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From: Miro Jurisic (macdev_at_[hidden])
Date: 2004-04-07 04:24:56

In article <c508gd$o78$1_at_[hidden]>, Vladimir Prus <ghost_at_[hidden]> wrote:

> > 1. You really sit down and write an appropriate Unicode string abstraction
> > for boost, not tied to program_options
> >
> > If this is the choice you make, then we should be discussing this
> > separately from program_options, and it should be designed separately;
> > when its implementation design begins, program_options can be the first
> > client, of course.
> I'd like to avoid this my all means. I'm not a unicode expert, but what I've
> learned already sounds complex enough. Besides, competing with existing
> solutions like ICU ( is not so good idea.

I agree that this is not the best choice for you at this time, not because I
think boost should avoid competing with the ICU, but because I think that it's
beyond the scope of your current work.

> 1. When declaring each option, one should be able to specify whether the
> value should be parsed using unicode, or ascii. If it should be parsed
> using unicode, all unicode issues (e.g. normalization), are up to the
> client.

OK, I have to say at this point that I have not spent much time looking at the
PO design itself (nor do I have the time right now; it was only the mention of
Unicode that brought me out of lurking) so I may be confused about what's going
on here.

That said, the way I understand it is that you have some character-based input
(argv, config file, environment) that's passed to your library, which you then
need to parse for options based on a client-provided specification and set some
variables back in the client. The level of Unicode support you want is that you
want to accept Unicode characters on input (presumably the config file, as I am
not aware of a wchar_t argv variant), and do something sensible (i.e., not
mangle the values) from there.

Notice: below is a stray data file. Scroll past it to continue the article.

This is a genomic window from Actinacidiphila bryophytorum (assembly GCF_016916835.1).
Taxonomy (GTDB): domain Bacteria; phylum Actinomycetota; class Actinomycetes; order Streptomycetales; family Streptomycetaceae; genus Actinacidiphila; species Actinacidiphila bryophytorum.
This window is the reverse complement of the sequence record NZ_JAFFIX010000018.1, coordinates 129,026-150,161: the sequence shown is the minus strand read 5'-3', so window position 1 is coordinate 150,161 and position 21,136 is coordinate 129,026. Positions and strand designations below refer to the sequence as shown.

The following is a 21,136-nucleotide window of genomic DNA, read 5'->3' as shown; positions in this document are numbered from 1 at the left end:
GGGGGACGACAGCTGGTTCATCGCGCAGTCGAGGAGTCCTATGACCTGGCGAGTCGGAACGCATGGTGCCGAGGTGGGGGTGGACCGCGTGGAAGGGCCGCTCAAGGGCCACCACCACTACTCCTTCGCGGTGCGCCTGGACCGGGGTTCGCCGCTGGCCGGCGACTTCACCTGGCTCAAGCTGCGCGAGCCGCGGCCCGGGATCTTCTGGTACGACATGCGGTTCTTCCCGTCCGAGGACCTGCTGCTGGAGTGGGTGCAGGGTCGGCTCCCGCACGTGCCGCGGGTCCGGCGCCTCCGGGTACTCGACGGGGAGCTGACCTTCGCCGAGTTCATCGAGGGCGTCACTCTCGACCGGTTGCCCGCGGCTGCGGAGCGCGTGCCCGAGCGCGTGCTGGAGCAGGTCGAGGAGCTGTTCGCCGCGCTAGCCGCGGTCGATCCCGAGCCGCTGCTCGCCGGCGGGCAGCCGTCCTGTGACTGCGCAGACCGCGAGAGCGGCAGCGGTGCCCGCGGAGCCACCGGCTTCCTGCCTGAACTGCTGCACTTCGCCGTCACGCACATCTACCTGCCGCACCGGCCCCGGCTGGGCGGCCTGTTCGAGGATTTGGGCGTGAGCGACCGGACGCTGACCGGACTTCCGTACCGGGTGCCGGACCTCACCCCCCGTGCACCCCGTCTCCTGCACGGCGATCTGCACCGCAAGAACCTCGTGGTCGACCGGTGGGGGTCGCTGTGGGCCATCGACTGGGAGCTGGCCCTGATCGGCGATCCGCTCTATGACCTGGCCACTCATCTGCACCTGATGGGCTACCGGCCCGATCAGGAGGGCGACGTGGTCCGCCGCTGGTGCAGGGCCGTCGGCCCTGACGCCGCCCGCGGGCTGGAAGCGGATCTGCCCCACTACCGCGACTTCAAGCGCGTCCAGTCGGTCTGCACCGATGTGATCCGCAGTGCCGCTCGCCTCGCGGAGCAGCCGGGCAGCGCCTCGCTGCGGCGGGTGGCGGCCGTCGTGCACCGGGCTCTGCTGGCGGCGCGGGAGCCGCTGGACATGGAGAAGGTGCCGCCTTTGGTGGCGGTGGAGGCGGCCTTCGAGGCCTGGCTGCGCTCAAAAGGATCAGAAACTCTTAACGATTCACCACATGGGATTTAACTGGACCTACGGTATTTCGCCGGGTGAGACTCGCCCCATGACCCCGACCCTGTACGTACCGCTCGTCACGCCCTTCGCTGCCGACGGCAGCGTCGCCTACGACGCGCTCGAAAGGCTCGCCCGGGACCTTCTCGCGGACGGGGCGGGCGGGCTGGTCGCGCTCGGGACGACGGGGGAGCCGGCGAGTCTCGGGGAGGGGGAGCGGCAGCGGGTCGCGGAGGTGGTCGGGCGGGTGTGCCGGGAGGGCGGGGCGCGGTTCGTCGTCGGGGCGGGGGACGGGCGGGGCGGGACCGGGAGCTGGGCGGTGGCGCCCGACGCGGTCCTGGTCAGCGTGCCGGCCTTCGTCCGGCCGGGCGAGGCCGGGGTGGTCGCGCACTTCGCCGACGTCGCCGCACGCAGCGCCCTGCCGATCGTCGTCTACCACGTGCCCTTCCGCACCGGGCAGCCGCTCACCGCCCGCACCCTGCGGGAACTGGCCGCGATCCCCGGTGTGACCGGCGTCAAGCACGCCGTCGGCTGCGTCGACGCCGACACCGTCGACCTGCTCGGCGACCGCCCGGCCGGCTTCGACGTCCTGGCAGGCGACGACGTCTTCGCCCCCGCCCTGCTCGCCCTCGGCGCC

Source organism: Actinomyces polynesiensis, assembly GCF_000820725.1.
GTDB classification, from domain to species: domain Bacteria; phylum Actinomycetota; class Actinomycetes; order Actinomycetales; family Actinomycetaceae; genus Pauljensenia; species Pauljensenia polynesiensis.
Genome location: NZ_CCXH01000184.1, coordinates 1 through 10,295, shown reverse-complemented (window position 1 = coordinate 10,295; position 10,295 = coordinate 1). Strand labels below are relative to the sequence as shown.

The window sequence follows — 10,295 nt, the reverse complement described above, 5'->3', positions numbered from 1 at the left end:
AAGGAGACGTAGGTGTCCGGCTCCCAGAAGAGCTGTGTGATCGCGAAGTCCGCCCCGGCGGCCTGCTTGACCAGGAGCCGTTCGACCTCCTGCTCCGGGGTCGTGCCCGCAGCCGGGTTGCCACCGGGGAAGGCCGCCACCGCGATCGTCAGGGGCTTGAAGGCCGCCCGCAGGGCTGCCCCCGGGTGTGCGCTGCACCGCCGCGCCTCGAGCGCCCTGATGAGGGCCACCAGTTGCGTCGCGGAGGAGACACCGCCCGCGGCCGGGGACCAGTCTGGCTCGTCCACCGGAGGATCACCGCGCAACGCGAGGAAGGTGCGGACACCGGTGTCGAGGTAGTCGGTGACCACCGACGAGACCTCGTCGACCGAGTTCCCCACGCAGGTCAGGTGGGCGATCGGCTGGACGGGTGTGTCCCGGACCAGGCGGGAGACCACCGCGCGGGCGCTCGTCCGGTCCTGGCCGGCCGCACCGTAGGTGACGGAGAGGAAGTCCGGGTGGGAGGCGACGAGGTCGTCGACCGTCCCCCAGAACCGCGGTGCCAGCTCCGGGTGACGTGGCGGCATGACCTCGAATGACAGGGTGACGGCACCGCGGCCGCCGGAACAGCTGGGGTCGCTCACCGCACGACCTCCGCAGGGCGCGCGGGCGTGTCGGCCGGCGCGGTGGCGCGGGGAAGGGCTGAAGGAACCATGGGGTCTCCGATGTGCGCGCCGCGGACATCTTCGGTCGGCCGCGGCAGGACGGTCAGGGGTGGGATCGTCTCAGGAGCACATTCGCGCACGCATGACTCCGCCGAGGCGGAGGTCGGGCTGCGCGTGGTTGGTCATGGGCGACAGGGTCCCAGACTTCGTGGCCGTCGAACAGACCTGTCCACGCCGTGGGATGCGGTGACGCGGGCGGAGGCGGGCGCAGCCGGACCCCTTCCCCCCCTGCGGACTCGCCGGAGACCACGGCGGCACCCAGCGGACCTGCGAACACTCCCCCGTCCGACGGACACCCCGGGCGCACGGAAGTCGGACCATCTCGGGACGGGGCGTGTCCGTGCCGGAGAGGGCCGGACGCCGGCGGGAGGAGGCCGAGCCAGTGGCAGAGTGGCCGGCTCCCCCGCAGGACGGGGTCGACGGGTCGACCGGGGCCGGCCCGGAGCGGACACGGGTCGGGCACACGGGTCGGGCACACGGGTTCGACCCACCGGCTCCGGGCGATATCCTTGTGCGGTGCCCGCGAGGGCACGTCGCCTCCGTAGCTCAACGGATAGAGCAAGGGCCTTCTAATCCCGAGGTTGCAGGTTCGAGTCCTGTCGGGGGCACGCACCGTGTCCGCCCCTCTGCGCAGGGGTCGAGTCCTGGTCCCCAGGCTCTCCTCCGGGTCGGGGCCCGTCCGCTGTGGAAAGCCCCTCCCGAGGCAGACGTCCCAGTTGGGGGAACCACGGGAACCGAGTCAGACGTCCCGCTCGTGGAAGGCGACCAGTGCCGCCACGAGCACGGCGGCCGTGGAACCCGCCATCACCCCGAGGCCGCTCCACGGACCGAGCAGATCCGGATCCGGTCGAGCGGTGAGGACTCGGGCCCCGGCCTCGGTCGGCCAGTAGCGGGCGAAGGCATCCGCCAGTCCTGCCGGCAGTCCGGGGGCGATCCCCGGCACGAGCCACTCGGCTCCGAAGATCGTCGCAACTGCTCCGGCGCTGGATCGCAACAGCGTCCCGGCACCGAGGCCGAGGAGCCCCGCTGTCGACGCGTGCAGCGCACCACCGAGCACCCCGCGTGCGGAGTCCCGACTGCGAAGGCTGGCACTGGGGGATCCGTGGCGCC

I am going to guess that all the characters used as delimiters in the parsing
code are ASCII. If that is the case, you could simply continue to treat all
strings as containers of code points and you would not run into any problems
except when parsing a string that contains a delimiter character followed by a
combining mark; for example, foo="bar"<combining mark>baz" would be incorrectly
parsed as foo="bar".

However, you already have to deal with the case of embedded delimiters, and
there is no reason why you can't extend whatever you are doing now to this case;
for example, if I would have had to write foo="bar\"baz" if the embedded "
didn't have a combining mark following it, then I could just as well be required
to use foo="bar\"<combining mark>baz" if the embedded " does have a combining
mark following it.

So, (and again, this is based on very little information about program_options
and mostly on a quick sketch of it that I formed in my head this evening), it
seems that as long as you have a mechanism right now to cope with embedding
delimiters in program options, you should be able to continue using essentially
the same mechanism to cope with Unicode strings. From there, you can decompose
your input into keys and values, and now you are left with parsing the values;
string values are converted according to the locale (as you said yourself) and
numeric values are parsed probably by converting them to ASCII and then using
the method you already have.

> It might be even simpler: since I only look for characters in ascii, so I
> even don't care about canonical form -- I believe all ascii characters are
> unambigous (I mean strict 7-bit ascii).

Yes, except in the case where they are followed by a combining mark; see remarks

> For now, I don't plan to support Unicode in option names, so string
> comparison is not yet needed.

Oh good :-)

> Thanks for your comments!

You are welcome! I am admittedly somewhat tired right now, I hope I am making
myself clear enough. :-)


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